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  • CLEO/Europe and IQEC 2007 Conference Digest
  • (Optica Publishing Group, 2007),
  • paper IC6_1

Experimental Demonstration of Free-Space Decoy-State Quantum Key Distribution over 144 km

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Quantum cryptography – or quantum key distribution (QKD) [1] – was the first application of the evolving field of quantum information technology to become commercially available. The maximum distance for QKD in practical applications, however, is currently limited by the noise of available single photon detectors and the absorption along the quantum channel, for example, in fiber to about 100 km. In principle, this problem can be overcome by subdividing a larger distance into smaller segments and employing a quantum repeater scheme. Yet, this is still far beyond state-of-the-art technology. In the meantime, a network of trusted nodes connected by fiber or short free-space links is one option for bridging longer distances. Alternatively, a free-space link from a low-earth-orbit (LEO) satellite to a ground station could be used. By exchanging quantum keys between the satellite and different ground stations consecutively, one can easily establish a secret key between any two ground stations worldwide, thereby enabling truly global quantum key distribution.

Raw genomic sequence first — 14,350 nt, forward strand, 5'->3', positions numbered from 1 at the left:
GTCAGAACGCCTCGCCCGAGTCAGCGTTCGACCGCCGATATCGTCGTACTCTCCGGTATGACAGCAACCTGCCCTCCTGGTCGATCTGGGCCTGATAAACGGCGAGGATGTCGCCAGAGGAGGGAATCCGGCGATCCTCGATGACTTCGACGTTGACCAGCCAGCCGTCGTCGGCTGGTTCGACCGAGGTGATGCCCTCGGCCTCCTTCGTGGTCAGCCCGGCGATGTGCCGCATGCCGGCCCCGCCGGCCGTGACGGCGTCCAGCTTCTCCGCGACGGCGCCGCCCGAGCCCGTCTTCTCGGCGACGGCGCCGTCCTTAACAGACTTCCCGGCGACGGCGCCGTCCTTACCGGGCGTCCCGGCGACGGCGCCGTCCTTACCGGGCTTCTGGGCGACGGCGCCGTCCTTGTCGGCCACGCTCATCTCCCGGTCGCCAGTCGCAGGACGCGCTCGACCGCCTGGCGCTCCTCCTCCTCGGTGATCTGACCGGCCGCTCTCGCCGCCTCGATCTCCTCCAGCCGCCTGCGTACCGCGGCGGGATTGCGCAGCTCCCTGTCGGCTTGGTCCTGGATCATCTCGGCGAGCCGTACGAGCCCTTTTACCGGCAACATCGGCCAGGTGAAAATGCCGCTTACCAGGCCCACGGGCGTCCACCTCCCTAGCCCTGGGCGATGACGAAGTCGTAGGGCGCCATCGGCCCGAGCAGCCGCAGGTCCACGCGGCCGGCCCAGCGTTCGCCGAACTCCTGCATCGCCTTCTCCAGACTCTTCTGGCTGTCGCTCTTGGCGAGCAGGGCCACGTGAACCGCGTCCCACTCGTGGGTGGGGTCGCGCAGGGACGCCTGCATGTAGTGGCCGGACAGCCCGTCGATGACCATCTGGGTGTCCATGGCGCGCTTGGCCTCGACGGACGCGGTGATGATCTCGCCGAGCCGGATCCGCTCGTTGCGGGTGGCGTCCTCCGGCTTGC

© 2007 IEEE

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